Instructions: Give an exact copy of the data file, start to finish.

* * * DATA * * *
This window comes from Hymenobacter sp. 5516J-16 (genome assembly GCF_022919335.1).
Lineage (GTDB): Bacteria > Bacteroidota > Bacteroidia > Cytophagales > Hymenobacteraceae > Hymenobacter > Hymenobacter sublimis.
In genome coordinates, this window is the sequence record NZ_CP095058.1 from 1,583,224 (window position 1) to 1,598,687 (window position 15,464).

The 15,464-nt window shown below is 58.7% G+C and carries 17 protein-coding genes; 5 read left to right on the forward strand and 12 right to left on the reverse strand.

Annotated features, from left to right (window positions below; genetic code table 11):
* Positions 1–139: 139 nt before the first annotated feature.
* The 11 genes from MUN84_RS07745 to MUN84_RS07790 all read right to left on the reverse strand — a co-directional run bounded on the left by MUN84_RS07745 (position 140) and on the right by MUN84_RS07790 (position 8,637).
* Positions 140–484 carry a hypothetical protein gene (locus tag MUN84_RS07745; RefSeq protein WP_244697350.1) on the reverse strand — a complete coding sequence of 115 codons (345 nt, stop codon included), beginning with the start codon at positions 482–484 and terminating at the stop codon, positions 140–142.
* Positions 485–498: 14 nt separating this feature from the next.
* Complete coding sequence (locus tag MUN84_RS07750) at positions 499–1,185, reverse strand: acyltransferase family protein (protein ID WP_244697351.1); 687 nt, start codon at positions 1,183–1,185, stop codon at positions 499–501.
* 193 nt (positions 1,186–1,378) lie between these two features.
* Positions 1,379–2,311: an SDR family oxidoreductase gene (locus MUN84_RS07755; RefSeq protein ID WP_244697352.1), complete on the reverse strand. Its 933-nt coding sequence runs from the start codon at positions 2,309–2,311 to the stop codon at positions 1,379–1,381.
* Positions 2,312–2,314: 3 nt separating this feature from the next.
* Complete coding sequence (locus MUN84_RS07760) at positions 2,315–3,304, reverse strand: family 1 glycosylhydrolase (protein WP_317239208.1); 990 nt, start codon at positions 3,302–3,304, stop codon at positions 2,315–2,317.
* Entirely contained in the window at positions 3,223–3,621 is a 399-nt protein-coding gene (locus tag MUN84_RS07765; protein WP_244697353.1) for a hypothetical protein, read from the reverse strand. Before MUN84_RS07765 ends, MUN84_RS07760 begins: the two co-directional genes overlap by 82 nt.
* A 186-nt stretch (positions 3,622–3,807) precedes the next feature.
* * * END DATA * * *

This window comes from Hymenobacter sp. 5516J-16 (genome assembly GCF_022919335.1).
Lineage (GTDB): Bacteria > Bacteroidota > Bacteroidia > Cytophagales > Hymenobacteraceae > Hymenobacter > Hymenobacter sublimis.
In genome coordinates, this window is the sequence record NZ_CP095058.1 from 1,583,224 (window position 1) to 1,598,687 (window position 15,464).

The 15,464-nt window shown below is 58.7% G+C and carries 17 protein-coding genes; 5 read left to right on the forward strand and 12 right to left on the reverse strand.

Annotated features, from left to right (window positions below; genetic code table 11):
* Positions 1–139: 139 nt before the first annotated feature.
* The 11 genes from MUN84_RS07745 to MUN84_RS07790 all read right to left on the reverse strand — a co-directional run bounded on the left by MUN84_RS07745 (position 140) and on the right by MUN84_RS07790 (position 8,637).
* Positions 140–484 carry a hypothetical protein gene (locus tag MUN84_RS07745; RefSeq protein WP_244697350.1) on the reverse strand — a complete coding sequence of 115 codons (345 nt, stop codon included), beginning with the start codon at positions 482–484 and terminating at the stop codon, positions 140–142.
* Positions 485–498: 14 nt separating this feature from the next.
* Complete coding sequence (locus tag MUN84_RS07750) at positions 499–1,185, reverse strand: acyltransferase family protein (protein ID WP_244697351.1); 687 nt, start codon at positions 1,183–1,185, stop codon at positions 499–501.
* 193 nt (positions 1,186–1,378) lie between these two features.
* Positions 1,379–2,311: an SDR family oxidoreductase gene (locus MUN84_RS07755; RefSeq protein ID WP_244697352.1), complete on the reverse strand. Its 933-nt coding sequence runs from the start codon at positions 2,309–2,311 to the stop codon at positions 1,379–1,381.
* Positions 2,312–2,314: 3 nt separating this feature from the next.
* Complete coding sequence (locus MUN84_RS07760) at positions 2,315–3,304, reverse strand: family 1 glycosylhydrolase (protein WP_317239208.1); 990 nt, start codon at positions 3,302–3,304, stop codon at positions 2,315–2,317.
* Entirely contained in the window at positions 3,223–3,621 is a 399-nt protein-coding gene (locus tag MUN84_RS07765; protein WP_244697353.1) for a hypothetical protein, read from the reverse strand. Before MUN84_RS07765 ends, MUN84_RS07760 begins: the two co-directional genes overlap by 82 nt.
* A 186-nt stretch (positions 3,622–3,807) precedes the next feature.